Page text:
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Victoria-based startup helps Indigenous sovereignty

Victoria-based startup helps Indigenous sovereignty

VIATEC Technology Sector Diversity, Equity & Inclusion

ChinookX is building tech solutions for Indigenous peoples

Trevor Jang didn’t grow up in his community, he tells Victoria Tech Journal. Jang, who is Likhsilyu — or Small Frog Clan — of the Wet’suwet’en First Nation on his mother’s side, and Chinese-Canadian on his father’s side, reconnected with his Indigenous identity as a young adult when he pursued communications work for his chief and band council. Here, Jang explained, was where he witnessed first-hand the impacts of colonization on the foundations of information about his people.

“We don't even have census data on our clan membership. All that is through the Indian Act lens,” said Jang. “So it's very colonial in nature, and it has never really met our needs as Wet'suwet'en people.”

Jang realized the necessity of building a database of clan membership from the ground up, which would include demographic information, skills, education, and more. As he explored the idea, he learned it wasn’t a problem unique to the Wet’suwet’en First Nation — there were Indigenous communities all over the province facing the same issue.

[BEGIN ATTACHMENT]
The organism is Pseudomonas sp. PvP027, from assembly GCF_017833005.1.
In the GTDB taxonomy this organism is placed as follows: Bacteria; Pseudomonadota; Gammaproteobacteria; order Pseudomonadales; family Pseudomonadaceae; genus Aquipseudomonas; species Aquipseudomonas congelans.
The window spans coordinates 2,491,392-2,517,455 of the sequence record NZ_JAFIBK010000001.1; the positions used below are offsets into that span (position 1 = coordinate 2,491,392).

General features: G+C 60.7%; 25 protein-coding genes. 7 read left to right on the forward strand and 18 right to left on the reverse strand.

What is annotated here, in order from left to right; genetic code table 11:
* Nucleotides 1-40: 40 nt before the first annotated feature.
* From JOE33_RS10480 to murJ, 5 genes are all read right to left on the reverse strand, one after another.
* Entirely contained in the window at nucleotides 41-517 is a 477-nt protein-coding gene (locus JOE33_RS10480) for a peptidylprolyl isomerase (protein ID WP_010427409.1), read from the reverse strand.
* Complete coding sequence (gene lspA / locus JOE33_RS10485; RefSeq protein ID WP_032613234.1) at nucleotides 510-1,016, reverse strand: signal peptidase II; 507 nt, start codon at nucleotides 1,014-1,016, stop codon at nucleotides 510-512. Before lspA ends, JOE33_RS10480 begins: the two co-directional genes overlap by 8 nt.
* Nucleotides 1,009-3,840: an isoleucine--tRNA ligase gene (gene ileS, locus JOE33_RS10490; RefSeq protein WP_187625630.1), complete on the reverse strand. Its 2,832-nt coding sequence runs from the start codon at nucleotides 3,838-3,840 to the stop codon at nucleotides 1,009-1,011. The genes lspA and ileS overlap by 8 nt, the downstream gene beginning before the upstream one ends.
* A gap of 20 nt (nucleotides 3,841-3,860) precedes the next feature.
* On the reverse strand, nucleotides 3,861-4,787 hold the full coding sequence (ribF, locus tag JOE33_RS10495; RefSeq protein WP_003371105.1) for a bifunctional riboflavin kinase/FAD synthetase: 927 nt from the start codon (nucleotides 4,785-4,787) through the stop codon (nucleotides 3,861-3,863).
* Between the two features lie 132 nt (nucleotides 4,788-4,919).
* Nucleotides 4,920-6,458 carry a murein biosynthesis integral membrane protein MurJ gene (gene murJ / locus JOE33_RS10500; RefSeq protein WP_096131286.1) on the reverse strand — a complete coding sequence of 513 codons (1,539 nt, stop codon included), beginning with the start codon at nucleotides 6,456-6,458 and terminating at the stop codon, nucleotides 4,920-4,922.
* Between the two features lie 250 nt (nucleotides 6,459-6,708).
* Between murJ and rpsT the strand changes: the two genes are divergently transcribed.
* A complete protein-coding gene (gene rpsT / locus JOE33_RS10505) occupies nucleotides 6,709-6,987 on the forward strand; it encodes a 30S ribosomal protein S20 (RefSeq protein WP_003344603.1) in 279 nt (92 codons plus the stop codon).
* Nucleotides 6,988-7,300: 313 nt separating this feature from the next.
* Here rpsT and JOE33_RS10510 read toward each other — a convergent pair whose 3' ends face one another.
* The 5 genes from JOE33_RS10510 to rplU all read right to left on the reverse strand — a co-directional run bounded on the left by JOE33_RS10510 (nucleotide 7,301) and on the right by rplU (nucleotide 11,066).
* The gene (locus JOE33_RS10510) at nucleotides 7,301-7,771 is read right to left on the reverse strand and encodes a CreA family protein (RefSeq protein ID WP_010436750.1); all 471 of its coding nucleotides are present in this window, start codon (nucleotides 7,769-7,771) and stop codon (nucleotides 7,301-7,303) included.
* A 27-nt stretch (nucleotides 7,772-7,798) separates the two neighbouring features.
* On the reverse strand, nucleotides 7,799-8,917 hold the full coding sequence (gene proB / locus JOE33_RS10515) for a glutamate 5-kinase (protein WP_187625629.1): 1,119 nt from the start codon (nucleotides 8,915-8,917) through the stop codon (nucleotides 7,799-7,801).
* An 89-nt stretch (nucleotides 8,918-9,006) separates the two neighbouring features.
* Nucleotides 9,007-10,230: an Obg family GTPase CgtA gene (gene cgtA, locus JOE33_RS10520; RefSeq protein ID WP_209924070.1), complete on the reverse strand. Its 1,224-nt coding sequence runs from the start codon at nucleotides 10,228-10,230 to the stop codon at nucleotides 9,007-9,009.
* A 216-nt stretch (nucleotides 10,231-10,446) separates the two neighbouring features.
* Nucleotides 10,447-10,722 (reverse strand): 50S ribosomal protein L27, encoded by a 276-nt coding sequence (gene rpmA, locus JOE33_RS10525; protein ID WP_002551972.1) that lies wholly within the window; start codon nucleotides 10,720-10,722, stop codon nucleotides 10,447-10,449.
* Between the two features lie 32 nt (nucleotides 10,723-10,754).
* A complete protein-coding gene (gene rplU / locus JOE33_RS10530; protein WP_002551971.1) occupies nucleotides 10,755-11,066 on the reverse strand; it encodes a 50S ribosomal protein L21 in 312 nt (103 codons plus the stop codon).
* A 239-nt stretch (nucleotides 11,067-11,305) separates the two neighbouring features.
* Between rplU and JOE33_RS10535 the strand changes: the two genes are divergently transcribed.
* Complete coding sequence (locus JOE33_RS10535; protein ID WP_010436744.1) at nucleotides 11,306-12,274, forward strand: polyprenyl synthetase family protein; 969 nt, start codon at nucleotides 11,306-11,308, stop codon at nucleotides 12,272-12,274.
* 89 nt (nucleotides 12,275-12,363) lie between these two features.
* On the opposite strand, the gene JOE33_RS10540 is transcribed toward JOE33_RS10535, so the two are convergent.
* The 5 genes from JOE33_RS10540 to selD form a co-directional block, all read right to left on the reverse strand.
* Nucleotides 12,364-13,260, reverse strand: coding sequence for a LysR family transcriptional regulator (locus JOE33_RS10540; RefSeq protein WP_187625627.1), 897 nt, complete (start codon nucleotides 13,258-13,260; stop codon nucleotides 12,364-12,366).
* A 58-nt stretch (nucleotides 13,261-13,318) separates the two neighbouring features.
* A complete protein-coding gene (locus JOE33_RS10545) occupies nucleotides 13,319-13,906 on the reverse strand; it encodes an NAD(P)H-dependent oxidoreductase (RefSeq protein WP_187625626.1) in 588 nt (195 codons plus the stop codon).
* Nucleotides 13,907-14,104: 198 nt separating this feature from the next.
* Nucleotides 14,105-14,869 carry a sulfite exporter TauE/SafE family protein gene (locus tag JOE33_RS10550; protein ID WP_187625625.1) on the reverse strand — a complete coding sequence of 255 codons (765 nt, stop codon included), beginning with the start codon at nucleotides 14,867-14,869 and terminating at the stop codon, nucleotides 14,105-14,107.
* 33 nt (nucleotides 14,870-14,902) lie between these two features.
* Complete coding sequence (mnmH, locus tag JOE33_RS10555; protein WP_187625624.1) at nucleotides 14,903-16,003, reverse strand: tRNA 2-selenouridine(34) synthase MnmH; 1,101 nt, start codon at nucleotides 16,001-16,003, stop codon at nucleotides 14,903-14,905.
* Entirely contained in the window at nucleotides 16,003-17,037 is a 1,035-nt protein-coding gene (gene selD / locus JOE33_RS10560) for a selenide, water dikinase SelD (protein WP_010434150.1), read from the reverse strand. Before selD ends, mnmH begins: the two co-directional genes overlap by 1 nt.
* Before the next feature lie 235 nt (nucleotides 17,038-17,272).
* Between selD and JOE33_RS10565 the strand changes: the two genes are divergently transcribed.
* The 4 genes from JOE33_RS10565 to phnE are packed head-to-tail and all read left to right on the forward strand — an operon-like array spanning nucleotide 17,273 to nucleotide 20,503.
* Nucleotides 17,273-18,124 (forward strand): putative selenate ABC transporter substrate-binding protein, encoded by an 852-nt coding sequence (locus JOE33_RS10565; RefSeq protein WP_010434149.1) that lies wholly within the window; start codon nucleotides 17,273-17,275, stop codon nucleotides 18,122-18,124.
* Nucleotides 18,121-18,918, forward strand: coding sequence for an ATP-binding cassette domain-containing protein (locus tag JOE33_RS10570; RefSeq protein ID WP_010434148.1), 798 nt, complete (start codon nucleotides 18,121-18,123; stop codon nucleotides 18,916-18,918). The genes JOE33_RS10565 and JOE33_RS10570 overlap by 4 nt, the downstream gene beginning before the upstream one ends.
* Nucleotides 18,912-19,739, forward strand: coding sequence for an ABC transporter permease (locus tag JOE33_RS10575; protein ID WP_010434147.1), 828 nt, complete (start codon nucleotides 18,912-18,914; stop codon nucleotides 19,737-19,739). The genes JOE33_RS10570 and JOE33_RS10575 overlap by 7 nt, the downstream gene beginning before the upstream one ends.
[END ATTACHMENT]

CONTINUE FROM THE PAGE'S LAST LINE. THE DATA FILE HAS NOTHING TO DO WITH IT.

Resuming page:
The common problem prompted Jang to co-found ChinookX: a Victoria-based, majority-Indigenous-owned company, with aims to bring social and economic benefits to Indigenous communities through emerging technologies. Its first area of focus is data sovereignty: a topic Jang also explored while co-authoring Animikii’s #DataBack e-book.

ChinookX is currently in its proof-of-concept stage, pursuing engagement with First Nations across B.C. to advance its mission. The startup received private investment in 2022, and is in the process of raising more funds from both public and private sources. While Jang is beginning with the foundations of data in his own community, the company has a grand vision at the intersection of data sovereignty, reconciliation, and the energy transition for Indigenous peoples, in what Jang calls an Indigenous Innovation District.

“This is our concept of a data center, powered by an Indigenous-owned clean energy asset,” said Jang. “High-performance computer servers generate heat. You can put these in a building and you can recycle the [heat] to reduce the greenhouse gas emissions for the building that you put [the servers] in. Indigenous Innovation Districts would have the infrastructure to support Indigenous-owned clean energy smart grids, powered by data.”

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